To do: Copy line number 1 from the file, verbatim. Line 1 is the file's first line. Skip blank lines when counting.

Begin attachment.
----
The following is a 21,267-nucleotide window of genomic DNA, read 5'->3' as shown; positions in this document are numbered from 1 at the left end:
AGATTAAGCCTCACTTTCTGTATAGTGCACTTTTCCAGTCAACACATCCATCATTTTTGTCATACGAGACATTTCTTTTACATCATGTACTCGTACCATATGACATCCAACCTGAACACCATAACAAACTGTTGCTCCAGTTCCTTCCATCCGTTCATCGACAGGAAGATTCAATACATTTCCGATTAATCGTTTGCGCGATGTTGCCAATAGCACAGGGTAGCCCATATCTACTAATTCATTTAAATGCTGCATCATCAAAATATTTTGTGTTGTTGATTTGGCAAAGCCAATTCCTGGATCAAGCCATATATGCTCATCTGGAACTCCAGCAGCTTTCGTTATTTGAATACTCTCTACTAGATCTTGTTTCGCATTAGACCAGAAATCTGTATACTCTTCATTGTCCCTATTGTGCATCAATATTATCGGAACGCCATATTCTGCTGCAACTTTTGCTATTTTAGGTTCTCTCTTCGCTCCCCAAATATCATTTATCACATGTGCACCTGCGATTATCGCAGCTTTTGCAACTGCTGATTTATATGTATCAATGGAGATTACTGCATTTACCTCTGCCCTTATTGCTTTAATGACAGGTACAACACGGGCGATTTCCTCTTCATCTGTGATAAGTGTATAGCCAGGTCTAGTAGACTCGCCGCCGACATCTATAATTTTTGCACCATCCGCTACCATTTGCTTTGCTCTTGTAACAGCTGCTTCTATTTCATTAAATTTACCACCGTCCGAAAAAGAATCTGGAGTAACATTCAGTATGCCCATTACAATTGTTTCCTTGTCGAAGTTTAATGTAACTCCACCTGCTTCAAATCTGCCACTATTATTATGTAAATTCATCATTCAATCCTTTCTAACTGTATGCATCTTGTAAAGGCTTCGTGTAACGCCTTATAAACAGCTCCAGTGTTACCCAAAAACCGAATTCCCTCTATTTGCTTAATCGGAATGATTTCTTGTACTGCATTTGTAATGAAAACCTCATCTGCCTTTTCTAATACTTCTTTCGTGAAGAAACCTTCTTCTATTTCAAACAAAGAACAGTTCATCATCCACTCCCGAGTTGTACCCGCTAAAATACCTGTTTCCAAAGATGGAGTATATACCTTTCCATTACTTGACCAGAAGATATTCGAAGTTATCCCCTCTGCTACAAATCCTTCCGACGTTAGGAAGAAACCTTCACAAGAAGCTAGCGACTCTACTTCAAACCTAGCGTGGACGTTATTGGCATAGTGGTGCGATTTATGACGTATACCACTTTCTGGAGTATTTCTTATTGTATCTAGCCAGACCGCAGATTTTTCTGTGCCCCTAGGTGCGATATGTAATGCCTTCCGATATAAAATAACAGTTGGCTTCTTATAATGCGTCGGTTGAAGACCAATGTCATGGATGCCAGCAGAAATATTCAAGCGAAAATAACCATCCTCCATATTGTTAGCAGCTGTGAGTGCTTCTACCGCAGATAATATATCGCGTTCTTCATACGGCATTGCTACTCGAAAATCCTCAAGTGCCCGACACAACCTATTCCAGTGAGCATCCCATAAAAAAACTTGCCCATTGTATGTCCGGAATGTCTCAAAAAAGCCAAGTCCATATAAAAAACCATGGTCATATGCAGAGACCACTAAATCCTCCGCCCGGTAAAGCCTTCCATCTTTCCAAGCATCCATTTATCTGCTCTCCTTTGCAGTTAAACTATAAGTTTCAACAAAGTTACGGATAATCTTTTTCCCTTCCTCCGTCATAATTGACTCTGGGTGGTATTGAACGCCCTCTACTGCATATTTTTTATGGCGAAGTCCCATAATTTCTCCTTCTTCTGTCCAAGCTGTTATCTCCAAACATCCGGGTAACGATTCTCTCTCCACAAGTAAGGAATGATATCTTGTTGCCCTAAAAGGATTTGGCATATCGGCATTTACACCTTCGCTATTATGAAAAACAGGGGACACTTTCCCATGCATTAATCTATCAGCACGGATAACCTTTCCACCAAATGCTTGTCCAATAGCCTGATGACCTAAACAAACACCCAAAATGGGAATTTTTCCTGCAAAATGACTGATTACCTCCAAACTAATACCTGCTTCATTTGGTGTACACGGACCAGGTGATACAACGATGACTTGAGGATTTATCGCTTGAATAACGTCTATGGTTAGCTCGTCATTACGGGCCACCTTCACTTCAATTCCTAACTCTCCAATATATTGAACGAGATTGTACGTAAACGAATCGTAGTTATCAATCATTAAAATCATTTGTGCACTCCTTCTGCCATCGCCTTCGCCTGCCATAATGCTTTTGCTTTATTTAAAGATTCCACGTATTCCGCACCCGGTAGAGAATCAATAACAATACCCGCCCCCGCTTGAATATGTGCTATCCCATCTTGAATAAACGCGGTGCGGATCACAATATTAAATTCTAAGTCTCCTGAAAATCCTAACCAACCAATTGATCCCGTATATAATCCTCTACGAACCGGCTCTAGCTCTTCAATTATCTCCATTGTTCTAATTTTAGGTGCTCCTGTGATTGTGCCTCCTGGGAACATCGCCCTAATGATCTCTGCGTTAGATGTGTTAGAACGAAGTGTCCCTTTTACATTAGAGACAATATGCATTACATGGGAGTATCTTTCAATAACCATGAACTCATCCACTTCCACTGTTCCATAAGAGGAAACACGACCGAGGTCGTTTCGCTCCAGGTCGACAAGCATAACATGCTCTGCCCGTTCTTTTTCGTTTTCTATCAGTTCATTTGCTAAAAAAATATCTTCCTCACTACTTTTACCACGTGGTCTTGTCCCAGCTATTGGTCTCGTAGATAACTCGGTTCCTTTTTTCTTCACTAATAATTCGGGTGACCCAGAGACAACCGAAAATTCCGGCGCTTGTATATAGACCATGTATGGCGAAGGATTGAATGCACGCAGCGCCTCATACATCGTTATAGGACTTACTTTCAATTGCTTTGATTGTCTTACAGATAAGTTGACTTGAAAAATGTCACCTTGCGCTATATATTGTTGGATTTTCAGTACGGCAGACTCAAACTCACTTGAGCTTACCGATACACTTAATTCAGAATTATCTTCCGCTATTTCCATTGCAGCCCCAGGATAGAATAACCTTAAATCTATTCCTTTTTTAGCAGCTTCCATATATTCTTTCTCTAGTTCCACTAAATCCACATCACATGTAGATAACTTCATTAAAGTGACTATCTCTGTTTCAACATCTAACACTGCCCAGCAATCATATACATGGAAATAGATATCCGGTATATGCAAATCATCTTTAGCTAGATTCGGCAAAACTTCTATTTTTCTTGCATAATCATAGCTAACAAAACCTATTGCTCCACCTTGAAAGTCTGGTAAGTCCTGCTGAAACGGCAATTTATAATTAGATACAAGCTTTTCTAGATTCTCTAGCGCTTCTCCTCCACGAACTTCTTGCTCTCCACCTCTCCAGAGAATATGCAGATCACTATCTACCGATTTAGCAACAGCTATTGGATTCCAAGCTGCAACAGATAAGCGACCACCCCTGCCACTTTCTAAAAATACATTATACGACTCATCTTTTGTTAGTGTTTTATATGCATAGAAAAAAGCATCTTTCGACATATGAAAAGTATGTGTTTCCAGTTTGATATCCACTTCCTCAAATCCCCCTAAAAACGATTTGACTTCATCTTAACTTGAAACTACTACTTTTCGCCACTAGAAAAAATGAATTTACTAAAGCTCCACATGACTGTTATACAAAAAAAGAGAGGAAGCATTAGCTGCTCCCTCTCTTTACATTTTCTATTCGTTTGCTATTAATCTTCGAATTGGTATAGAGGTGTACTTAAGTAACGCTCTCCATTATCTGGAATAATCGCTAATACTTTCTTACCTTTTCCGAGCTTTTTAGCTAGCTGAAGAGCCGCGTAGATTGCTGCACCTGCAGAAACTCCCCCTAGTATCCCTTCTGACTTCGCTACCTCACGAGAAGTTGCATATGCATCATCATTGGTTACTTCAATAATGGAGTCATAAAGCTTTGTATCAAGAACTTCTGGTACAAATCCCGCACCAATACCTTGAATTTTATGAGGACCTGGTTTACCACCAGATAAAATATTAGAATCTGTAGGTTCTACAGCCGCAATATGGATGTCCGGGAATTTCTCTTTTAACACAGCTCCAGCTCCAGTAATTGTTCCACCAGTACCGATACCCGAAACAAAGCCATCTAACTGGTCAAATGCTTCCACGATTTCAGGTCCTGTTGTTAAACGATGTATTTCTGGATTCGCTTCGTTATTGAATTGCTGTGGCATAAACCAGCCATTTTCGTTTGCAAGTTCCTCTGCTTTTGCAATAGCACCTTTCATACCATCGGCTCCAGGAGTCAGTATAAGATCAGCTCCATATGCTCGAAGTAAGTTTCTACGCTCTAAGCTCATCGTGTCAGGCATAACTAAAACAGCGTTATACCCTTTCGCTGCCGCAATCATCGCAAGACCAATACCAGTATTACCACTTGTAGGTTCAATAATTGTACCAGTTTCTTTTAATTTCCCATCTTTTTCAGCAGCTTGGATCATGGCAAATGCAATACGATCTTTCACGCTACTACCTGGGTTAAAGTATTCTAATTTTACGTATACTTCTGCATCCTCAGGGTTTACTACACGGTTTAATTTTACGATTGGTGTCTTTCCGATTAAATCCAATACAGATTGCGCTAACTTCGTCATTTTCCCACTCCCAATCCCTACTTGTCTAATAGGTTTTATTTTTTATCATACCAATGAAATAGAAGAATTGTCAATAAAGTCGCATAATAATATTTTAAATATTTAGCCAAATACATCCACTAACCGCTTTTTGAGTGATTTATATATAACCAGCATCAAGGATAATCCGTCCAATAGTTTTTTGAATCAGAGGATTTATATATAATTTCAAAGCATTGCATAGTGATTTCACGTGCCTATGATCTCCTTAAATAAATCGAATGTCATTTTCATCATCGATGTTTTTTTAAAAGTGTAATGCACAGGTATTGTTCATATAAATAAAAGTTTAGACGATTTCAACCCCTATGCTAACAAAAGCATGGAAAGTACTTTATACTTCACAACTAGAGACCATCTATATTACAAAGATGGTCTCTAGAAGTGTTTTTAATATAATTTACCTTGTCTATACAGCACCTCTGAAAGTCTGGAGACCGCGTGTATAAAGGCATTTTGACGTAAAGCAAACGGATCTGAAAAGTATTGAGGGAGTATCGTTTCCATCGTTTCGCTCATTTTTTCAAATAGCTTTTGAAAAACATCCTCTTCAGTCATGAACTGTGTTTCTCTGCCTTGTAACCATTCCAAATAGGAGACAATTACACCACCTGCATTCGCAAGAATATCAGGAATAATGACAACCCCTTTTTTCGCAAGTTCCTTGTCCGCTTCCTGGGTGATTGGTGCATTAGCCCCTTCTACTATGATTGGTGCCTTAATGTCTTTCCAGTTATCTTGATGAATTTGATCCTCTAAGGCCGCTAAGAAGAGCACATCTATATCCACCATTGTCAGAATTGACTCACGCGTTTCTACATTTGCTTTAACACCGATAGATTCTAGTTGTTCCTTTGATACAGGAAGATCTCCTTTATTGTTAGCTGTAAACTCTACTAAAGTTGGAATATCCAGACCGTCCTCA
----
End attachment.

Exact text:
The following is a 21,267-nucleotide window of genomic DNA, read 5'->3' as shown; positions in this document are numbered from 1 at the left end: